The New House, 335 Southside Road, is one half of a three storey wooden residential duplex located in St. John’s, NL. Built between 1876-1878, it is a fine example of Second Empire design. The designation is confined to the footprint of the building.
Statement of Significance
Formal Recognition Type
City of St. John's Heritage Building, Structure, Land or Area
The New House, 335 Southside Road, has been designated a municipal heritage building by the City of St. John’s because of its aesthetic, historical and cultural values.
The New House, 335 Southside Road, has aesthetic value as it is an excellent representative example of Second Empire style housing, a type which gained great popularity in St. John’s during the mid 1800s. The concave-curved mansard roof with pedimented dormer windows, the decorative brackets under the eaves, and elaborate pilasters and entablatures on the front facade are elements characteristic of the Second Empire Style as it appears in St. John’s. The house is also a fine example of the craftsmanship of master builder William Campbell, who is more well known for his work on George Street United Church.
The New House, 335 Southside Road, has historical value because of its association with the White family and their descendants. Edward White and his sons made a significant contribution to the fishing industry in Newfoundland. They were sealing captains and the elder White was also a shipbuilder who pioneered the use of large wooden steamers in the seal fishery. Edward White also made contributions to the political and social development of the colony, serving as a member of the Legislative Council from 1861-1885 and minister without portfolio from 1882-1885. During his tenure in politics, White introduced the first sealing legislation that included in its provisions a fixed date for the opening of the seal-fishing season. One of the best-known residents of the New House was Newfoundland scholar and educator George M. Story, Edward White’s great-grandson. His collaborative effort, The Dictionary of Newfoundland English, remains a definitive study of Newfoundland culture.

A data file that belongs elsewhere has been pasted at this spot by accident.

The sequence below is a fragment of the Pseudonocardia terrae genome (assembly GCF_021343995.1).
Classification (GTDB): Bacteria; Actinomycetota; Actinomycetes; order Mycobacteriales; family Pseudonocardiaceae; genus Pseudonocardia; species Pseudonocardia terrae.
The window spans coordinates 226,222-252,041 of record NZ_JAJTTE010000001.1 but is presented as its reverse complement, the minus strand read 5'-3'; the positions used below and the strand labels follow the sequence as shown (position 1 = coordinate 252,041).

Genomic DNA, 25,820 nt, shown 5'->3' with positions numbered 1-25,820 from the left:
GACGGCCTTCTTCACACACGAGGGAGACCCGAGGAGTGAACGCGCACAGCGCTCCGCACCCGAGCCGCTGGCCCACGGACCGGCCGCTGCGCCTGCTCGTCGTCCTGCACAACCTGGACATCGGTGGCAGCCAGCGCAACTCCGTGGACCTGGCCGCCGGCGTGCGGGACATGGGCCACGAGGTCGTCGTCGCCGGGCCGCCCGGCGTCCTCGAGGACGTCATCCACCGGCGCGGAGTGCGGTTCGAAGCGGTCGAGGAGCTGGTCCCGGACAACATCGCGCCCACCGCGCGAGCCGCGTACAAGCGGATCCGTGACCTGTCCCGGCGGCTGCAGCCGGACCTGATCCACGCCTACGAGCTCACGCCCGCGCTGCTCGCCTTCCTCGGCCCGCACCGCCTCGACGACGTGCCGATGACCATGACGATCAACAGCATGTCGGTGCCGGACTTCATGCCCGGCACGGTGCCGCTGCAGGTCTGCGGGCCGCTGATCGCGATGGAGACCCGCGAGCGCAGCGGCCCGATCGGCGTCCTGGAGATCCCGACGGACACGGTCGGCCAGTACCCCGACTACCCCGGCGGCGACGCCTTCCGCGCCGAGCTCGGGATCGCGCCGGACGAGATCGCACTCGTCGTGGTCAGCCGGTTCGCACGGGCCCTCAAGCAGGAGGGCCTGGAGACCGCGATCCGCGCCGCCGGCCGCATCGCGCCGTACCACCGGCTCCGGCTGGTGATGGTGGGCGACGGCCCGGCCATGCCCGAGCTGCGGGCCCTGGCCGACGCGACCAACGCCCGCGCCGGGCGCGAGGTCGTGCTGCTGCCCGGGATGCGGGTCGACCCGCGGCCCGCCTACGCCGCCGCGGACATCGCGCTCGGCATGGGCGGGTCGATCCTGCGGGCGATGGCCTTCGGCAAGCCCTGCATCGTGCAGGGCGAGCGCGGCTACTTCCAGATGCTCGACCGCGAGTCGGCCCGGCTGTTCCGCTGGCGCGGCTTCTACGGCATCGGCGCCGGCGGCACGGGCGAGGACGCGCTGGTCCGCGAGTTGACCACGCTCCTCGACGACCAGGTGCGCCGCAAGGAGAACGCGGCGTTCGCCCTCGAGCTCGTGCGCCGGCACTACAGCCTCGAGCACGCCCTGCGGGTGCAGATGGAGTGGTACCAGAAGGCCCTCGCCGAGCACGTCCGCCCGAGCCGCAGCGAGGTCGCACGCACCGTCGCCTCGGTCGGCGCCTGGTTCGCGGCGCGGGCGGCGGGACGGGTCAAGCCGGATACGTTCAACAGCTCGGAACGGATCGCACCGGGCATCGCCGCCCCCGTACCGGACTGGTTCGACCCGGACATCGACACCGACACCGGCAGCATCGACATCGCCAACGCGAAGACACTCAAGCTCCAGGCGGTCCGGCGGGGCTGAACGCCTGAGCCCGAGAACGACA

The New House, 335 Southside Road, has cultural value as it stands as a physical reminder of a particular time and place. When the house was constructed, Southside Road existed as a mixture of fishing and boat building premises situated in close proximity to a small number of impressive homes. While some of these homes still remain, modern improvements to the waterside have changed the landscape of the area. Buildings such as the New House are reminders of this earlier time.
Source: City of St. John’s, meeting held 2004/11/29
Character Defining Elements
All elements that define the building’s Second Empire design including:
-three storey construction;
-window size, style, trim and placement;
-size, style, trim and placement of exterior doors;
-size, style, trim and placement of transom window on entrance;
-pedimented dormer placement and style;
-dormer window size and style;
-stone wall foundation;
-chimney style and placement; and,
-dimension, location and orientation of building.
Location and History
City of St. John's
335 Southside Road
1876 - 1878
Rectangular Long Façade